Audiences against cuts in theatres

From Nicola Merrifield of The Stage: 

Ruth Mackenzie has issued a rallying cry to theatre leaders to mobilise their audiences against imminent cuts to public funding for the arts, which are expected as part of the government’s comprehensive spending review taking place at the end of this month.

The director of the 2012 Cultural Olympiad said that theatres need to encourage their audiences, who are “more powerful” than venues, to lobby local and central government and prevent further falls in funding.

It is understood that Arts Council England is asking its funded organisations to model for 5%, 10% or 15% cuts following the CSR, and is briefing companies this week.

Mackenzie said: “The spending review is happening now, and it will be finished by the end of next week. We’ve got only days if we want to try and influence its path.”

She added: “Try to motivate particularly your super fans – those who are your absolute core. Maybe they’re your volunteers, maybe they’re parents of those that do learning and education work, because those are the ones who have a really good script of their own about why you matter.”

Mackenzie, who was speaking at the Theatres Trust conference on Tuesday, warned that one of the “great weaknesses” of past arts campaigns was that they were led by organisations rather than audiences.

“Our audiences can speak more powerfully than us,” she said. “So you’ve got, at most, a week – and in that week if you wished you could mobilise your audience to talk to your local MPs.

She said most ticket buyers for theatres in the UK were women aged between 35 and 60 – the same area of the electorate that chancellor George Osborne was “most concerned with”.

“Your greatest fans are the people he most wants to seduce,” she said.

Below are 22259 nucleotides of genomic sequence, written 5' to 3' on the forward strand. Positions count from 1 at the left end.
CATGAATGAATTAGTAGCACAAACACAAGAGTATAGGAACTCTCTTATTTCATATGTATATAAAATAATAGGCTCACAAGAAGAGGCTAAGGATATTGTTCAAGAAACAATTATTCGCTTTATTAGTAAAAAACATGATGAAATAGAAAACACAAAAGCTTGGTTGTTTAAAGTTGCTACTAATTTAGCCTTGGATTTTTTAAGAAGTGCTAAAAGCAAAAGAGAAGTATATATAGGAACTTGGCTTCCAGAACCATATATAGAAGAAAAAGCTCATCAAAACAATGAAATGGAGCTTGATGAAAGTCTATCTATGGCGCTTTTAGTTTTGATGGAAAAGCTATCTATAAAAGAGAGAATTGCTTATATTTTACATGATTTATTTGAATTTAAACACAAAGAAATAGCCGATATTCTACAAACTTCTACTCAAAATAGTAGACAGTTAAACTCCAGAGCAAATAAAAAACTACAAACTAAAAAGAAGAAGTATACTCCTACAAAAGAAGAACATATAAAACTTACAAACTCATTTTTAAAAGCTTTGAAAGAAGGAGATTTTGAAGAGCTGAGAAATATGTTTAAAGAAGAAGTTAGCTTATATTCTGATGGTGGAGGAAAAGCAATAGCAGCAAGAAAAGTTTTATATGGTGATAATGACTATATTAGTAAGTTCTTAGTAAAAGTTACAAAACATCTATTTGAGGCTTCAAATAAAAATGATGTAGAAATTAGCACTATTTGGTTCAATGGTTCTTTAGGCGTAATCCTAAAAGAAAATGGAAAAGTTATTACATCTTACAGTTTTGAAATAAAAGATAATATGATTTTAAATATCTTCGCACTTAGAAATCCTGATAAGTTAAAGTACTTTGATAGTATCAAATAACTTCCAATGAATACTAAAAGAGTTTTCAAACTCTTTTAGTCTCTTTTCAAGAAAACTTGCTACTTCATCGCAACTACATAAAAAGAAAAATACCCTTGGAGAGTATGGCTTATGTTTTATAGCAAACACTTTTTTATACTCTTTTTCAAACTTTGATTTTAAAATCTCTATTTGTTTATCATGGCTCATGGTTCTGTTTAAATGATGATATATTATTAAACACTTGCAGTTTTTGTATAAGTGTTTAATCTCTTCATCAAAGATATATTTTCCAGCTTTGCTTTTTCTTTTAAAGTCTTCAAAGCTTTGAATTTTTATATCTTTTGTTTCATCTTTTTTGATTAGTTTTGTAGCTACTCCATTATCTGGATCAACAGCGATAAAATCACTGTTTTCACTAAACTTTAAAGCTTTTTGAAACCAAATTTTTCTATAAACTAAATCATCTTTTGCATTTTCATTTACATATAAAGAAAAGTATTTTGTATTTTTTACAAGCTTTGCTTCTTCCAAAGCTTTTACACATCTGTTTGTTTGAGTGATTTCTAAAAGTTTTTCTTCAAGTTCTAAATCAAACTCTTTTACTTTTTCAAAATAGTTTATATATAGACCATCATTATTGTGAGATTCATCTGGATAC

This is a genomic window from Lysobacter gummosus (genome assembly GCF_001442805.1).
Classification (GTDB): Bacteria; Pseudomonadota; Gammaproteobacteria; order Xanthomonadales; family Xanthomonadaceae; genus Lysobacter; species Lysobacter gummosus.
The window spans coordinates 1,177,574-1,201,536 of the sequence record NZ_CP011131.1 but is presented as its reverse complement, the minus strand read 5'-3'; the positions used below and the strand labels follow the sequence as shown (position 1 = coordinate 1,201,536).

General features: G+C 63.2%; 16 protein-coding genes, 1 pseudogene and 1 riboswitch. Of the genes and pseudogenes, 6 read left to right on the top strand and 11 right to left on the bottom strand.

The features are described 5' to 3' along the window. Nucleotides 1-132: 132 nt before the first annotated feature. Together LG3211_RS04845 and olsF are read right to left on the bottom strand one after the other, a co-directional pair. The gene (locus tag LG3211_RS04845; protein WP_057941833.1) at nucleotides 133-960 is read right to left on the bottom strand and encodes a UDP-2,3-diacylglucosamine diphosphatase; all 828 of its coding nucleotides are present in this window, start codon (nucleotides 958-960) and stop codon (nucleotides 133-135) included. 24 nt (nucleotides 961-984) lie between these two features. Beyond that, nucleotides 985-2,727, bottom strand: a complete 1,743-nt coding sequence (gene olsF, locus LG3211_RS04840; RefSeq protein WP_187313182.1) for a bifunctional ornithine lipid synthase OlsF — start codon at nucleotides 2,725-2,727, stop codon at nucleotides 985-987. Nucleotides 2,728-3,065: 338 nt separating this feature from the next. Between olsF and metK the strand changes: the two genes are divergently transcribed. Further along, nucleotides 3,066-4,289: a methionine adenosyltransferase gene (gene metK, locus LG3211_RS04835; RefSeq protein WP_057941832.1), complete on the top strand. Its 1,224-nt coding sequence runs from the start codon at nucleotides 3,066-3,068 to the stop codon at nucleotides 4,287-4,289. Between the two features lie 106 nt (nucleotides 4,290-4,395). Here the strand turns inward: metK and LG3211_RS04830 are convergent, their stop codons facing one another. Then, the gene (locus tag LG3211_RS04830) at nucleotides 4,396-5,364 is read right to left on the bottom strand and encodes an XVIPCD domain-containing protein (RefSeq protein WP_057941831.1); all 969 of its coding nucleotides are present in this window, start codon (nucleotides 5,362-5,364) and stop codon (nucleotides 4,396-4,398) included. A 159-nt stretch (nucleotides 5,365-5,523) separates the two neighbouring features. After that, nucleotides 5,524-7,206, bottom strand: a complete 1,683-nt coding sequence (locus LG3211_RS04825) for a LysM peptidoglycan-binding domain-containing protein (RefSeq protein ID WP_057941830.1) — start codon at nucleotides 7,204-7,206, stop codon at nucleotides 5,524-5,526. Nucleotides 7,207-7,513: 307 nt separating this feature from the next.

Warning that the arts sector has been “slightly complacent” about its work being overlooked due to the prioritisation of other public services, such as health and education, by the government, Mackenzie said audiences should have been ready to act last year.

“Your audiences ought to have been ready, your audiences ought to have come out last year. We ought to have had ten million people who go to the theatre every year signing a campaign and going completely crazy just about the threat that the Department for Communities and Local Government could get a 10% cut,” she said.

Mackenzie added that arts venues should establish ways of using their community connections to create a “wonderful tapestry that shows theatre is at the heart of the community”.

“Each one of you needs to stop and reflect on what more you can do because we are running out of time,” she said.

Mackenzie has previously been artistic director of the Chichester and Manchester festivals, as well as being an adviser to government on cultural policy.

To sign up to the My Theatre Matters! campaign, run by The Stage, Equity and the Theatrical Management Association, visit

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